G7 development ministers resist setting targets for Sahel

A G-7 development session on the "Adoption of a G7 and G5 Policy Statement on Major Challenges in the Sahel Region." Photo by: Christelle Alix / UNESCO / CC BY-NC-ND

PARIS — A meeting of G-7 development ministers and their counterparts from north-central Africa has stopped short of setting targets for health and education spending and outcomes in the Sahel, prompting NGOs to decry a lack of commitment weeks out from the G-7 leaders’ summit in Biarritz, France.

The final communiqué from the meeting, held Thursday in Paris, called on “the main international organizations and financial institutions to intensify efforts in the Sahel.”

“Without specific and measurable targets, without concrete financial commitments, it is impossible to hold G-7 countries accountable of their actions.”

— Sophie Chassot, advocacy officer, CARE France

Ministers, including those from Burkina Faso, Chad, Mali, Mauritania, and Niger, chose to “underline in particular the significant role played by the World Bank Group, the United Nations Development System, the African Development Bank and the Organisation for Economic Co-operation and Development” in the region, and expressed “strong support for a successful nineteenth Replenishment of the [World Bank’s] International Development Association (IDA) and fifteenth Replenishment of the African Development Fund, with an enhanced focus in both funds on addressing fragility, including in the G5 Sahel States.”

However, an earlier draft of the communiqué, obtained by Devex, would have seen the meeting “Set a common objective to increase the G5 Sahel average score in the 2018 Human capital index (HCI) issued by the World Bank Group, presently situated around 0.33. We committed to reach a specific target of [0.XX / the average score in Africa].”

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The earlier draft also read: “We called the World Bank Group to substantially increase its investments in human capital in the Sahel region throughout the actual and next cycle of IDA, following a commonly agreed target of [XX billion USD] invested between 2021 and 2023 in the fields of education, nutrition, and health.”

Both targets were absent from the final document, which instead calls for the international community to provide “enhanced, coherent and coordinated support” to improve governance and mobilize domestic resources in the Sahel.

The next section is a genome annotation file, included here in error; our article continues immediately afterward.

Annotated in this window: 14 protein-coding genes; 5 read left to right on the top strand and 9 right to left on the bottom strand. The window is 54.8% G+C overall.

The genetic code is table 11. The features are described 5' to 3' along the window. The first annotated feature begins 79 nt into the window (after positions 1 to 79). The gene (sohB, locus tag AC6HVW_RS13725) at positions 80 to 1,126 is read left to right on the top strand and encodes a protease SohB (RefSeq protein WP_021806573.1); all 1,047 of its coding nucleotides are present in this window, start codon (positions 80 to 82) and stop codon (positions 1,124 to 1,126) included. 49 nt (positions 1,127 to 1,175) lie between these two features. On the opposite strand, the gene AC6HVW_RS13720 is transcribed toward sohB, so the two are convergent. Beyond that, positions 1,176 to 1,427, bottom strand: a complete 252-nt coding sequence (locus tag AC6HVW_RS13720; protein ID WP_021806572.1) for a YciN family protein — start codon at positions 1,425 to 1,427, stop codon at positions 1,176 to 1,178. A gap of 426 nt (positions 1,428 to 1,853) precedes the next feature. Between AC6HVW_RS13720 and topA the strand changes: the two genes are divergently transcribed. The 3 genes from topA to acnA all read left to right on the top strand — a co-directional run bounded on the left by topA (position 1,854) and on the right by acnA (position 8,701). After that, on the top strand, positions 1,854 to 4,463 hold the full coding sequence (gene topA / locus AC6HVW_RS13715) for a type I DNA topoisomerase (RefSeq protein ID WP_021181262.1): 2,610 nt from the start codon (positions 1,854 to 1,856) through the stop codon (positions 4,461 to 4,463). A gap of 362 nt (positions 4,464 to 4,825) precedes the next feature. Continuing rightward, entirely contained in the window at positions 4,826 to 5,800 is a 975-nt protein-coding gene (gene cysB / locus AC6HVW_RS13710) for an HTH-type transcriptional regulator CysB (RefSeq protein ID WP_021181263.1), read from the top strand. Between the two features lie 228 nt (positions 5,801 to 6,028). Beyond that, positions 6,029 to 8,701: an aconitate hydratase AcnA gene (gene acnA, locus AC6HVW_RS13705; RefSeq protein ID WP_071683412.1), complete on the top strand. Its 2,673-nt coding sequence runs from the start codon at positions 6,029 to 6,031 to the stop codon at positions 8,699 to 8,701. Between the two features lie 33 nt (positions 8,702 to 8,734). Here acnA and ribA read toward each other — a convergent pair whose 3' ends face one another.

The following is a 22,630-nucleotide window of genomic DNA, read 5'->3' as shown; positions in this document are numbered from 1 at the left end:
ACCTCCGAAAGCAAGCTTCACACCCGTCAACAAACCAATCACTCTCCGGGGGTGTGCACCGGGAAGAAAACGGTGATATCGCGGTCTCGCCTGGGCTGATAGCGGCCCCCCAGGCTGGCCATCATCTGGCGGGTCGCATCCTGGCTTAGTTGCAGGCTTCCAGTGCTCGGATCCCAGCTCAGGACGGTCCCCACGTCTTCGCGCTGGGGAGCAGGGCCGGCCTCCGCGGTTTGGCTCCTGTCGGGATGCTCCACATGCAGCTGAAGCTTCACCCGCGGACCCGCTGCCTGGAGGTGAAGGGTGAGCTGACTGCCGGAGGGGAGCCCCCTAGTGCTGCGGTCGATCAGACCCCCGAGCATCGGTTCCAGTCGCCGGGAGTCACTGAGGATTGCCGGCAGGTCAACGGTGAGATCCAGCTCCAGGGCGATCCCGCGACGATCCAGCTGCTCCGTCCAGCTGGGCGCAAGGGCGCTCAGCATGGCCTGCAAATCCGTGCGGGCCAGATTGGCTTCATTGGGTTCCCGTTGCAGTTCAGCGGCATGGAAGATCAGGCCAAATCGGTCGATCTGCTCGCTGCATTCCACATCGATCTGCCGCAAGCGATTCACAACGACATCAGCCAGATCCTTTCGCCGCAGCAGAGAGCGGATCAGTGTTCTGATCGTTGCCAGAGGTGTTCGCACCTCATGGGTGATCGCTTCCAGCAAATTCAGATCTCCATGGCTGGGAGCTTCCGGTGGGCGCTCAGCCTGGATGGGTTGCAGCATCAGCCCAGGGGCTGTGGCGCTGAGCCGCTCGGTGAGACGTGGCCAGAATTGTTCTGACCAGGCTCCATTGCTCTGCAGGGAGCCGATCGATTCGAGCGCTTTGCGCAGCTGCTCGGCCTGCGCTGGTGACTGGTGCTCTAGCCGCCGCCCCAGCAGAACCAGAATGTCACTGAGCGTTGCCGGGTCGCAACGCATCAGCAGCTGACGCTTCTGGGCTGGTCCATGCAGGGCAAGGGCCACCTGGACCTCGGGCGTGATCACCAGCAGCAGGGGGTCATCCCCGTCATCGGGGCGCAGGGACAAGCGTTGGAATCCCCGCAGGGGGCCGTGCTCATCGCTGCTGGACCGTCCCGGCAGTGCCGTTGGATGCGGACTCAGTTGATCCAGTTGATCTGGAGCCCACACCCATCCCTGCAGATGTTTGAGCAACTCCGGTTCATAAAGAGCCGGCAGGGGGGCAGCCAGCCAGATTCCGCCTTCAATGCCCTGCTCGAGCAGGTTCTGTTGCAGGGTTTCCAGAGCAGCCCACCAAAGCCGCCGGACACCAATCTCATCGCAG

Violence is increasing in the region, with the head of the U.N. Office for the Coordination of Humanitarian Affairs, Mark Lowcock, telling Devex last month that donors need to do more to treat the underlying causes. Climate change is also causing severe food shortages.

Sophie Chassot, advocacy officer at CARE France, told Devex that although the HCI and IDA were mentioned in the communiqué, “there aren't any concrete measurable commitments with a specific target to reach.”

“It has been the same in different ministerial meetings,” Chassot said. “Some commitments are made but without setting any goals to achieve. Without specific and measurable targets, without concrete financial commitments, it is impossible to hold G-7 countries accountable of their actions.”

Friederike Röder, EU and France director at the ONE campaign, told Devex the meeting represented a missed opportunity, highlighting the “disappointing” decision to cut the target on improving health and education outcomes in the Sahel based on the HCI.

“All the right words are there, but if words could improve the life of girls and women in the poorest regions, we would know it by now,” Röder said.

The French government, which is hosting this year’s G-7 summit from August 24-26, had not responded to a request for comment at the time of publication.

However, a French official, who requested anonymity, said it is for the IDA board of governors, not G-7 members, to set spending targets.

The Sahel was just one element of Thursday’s meeting, which continues Friday in a joint session with G-7 education ministers.

The ministers also released a communiqué on development finance, acknowledging “the need to expand the catalytic use of ODA in mobilising and leveraging the impact of additional financial resources, including from the private sector and foundations.”

“We firmly commit to support initiatives aimed at better measuring and increasing transparency on resources contributing to sustainable development,” they said, noting the potential of work by OECD, which was represented on Thursday, on measuring Total Official Support for Sustainable Development.

A spokesperson for the OECD’s Development Assistance Committee said Thursday’s communiqué would have no bearing on whether it decides to reopen negotiations on how countries’ spending through private sector instruments is counted in aid statistics.

Years of negotiations on the topic ended without agreement last year, with five provisional reporting arrangements reached instead, to be reviewed in 2021 unless permanent rules are agreed earlier.

About the author

  • Vince Chadwick

    Vince Chadwick is the Brussels Correspondent for Devex. He covers the EU institutions, member states, and European civil society. A law graduate from Melbourne, Australia, he was social affairs reporter for The Age newspaper, before moving to Europe in 2013. He covered breaking news, the arts and public policy across the continent, including as a reporter and editor at POLITICO Europe.